This presentation is in conjunction with the exhibition of the same title at the Pasadena Museum of History from April 22 through September 20, 2015
Pasadena GAR in Memorial Park, circa 1920 (Special Collections)
When Johnny Came Marching West will highlight rare artifacts and photographs drawn from the collections of PMH, as well as private and institutional lenders including the Maine State Museum, The Autry National Center of the American West, Drum Barracks Civil War Museum, The Lincoln Memorial Shrine, Dr. Bert J. Davidson and the Southern California Medical Museum, John Beckendorf, Linn and Jean Hoadley, Dr. Carole Morton, Kathy Ralston, Michael Sorenson, and Janet Whaley.
Biographical vignettes will tell the stories of unique men and women, from General Stoneman, a decorated Northern general, to the children of the radical abolitionist John Brown (Owen Brown, Jason Brown, and Ruth Brown Thompson). Numerous veteran support organizations proliferated locally and influenced the city’s political and social climate for decades. Many rarely seen artifacts, photographs, and textiles will be shown from these organizations, including the drum from the Godfrey Post, the local chapter of the Grand Army of the Republic (G.A.R.). An Enfield rifle, a Colt Model 1860, and a cavalry saber, such as those carried by Union and Confederate soldiers, will also be on display.
John McDonald, drummer boy in the Civil War, at age 16 (Main Photo Collection)
Period medical equipment, including a rare amputation kit and other doctor’s tools, will illustrate the challenges of wartime care. An exploration of mourning etiquette practices and appropriate attire will include unusual 19th century mourning jewelry, accessories, and memento mori. Original correspondence will show the bond between soldiers and their loved ones. A highlight will be one of the few surviving U.S. Sanitary Commission quilts, signed by the members of the Sunday school class who sewed it and sent it to a Union soldier.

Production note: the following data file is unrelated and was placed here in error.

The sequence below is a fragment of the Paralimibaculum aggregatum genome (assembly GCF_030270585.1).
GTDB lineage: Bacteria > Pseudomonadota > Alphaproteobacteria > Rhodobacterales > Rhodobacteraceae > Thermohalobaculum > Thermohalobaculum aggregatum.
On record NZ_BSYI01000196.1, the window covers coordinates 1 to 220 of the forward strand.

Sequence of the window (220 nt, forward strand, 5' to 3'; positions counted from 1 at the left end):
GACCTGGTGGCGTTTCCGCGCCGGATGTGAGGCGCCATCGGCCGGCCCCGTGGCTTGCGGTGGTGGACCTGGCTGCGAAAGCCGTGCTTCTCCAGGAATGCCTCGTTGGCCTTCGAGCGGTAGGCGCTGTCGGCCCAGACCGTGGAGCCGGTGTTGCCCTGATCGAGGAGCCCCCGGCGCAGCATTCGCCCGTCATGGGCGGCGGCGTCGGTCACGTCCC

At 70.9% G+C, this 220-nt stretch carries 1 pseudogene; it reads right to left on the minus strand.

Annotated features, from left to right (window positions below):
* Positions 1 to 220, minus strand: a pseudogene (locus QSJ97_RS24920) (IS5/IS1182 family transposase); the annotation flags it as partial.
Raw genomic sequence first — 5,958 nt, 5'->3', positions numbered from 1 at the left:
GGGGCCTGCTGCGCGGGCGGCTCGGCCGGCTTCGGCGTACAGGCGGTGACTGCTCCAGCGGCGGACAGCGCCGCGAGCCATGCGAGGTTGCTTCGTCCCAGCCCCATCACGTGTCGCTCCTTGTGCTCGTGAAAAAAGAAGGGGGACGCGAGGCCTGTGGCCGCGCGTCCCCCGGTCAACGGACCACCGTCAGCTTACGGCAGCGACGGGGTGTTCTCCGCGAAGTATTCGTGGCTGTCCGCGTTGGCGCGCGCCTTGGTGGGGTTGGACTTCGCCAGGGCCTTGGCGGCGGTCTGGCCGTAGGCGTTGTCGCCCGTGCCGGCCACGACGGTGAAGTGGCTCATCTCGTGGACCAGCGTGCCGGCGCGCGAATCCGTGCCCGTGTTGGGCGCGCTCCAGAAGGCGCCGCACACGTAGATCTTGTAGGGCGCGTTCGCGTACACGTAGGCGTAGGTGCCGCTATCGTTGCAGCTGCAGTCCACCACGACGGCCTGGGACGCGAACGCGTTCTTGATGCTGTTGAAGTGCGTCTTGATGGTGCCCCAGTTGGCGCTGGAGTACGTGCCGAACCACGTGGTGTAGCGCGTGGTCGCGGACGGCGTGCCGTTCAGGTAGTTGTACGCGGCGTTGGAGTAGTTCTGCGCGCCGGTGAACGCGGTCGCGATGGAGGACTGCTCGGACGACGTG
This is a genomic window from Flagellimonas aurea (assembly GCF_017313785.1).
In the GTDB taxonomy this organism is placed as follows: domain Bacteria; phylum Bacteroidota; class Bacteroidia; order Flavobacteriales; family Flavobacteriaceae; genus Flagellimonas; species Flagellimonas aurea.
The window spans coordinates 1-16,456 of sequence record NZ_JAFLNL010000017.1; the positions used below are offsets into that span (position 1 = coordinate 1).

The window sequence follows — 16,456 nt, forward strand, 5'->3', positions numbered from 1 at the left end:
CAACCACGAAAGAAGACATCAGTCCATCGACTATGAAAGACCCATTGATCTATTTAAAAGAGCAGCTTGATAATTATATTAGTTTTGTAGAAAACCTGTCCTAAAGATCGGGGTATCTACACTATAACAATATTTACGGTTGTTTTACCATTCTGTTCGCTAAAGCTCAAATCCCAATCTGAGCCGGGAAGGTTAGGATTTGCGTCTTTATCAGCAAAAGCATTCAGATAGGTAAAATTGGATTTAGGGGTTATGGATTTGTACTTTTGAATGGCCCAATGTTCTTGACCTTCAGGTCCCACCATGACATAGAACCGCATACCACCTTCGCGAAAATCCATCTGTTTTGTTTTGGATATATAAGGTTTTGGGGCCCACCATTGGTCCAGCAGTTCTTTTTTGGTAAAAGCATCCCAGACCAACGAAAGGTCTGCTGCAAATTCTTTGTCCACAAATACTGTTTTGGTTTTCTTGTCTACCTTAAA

An accompanying exhibit, titled Thaddeus Lowe: Chief Aeronaut of the Union Army, will also be on display. PMH Members are invited to preview the exhibit for three days before they open to the public. For more information on Member Preview Days, please visit the Members Events page.
Tuesday, March 24, 2015 at 7:15 p.m. - Dred Scott, Slavery, and the Origins of the U.S. Civil War
Michael L. Oddenino will present a whirlwind ride through history tracing the events, circumstances and people that led to the defining event of U.S. history. How could a civilized country fall into such a bloody and horrific civil war which ripped at the very fabric of the nation? Come learn the causes of the U.S. Civil War and be prepared to be surprised at what you learn.
Dred Scott is the infamous U.S. Supreme Court decision which is recognized as the worst U.S. Supreme Court decision ever. Come learn why it is the worst and learn how this U.S. Supreme Court decision played a role in triggering the Civil War. Dred Scott sued for his freedom in Missouri and the case made its way through the legal system while events played out in the country that made the Civil War inevitable.
You are guaranteed to leave this presentation with new insights into U.S. history and to learn exactly why the Civil War was fought.
Feedback from other attendees:
"Excellent presentation - we did not fall asleep even once!" :-)
"Great presentation, we learned a lot!"
"Wow, that was entertaining as well as educational. Thanks."
"Best visuals I have seen with any presentation."
"I didn't think I could learn so much history in one hour."
"An excellent job of relating many different events."
"An amazing presentation, I learned so much about the build up to the Civil War."
"Incredible amount of history covered in a small amount of time."
"Thank you for so much history that I had not associated with the Civil War."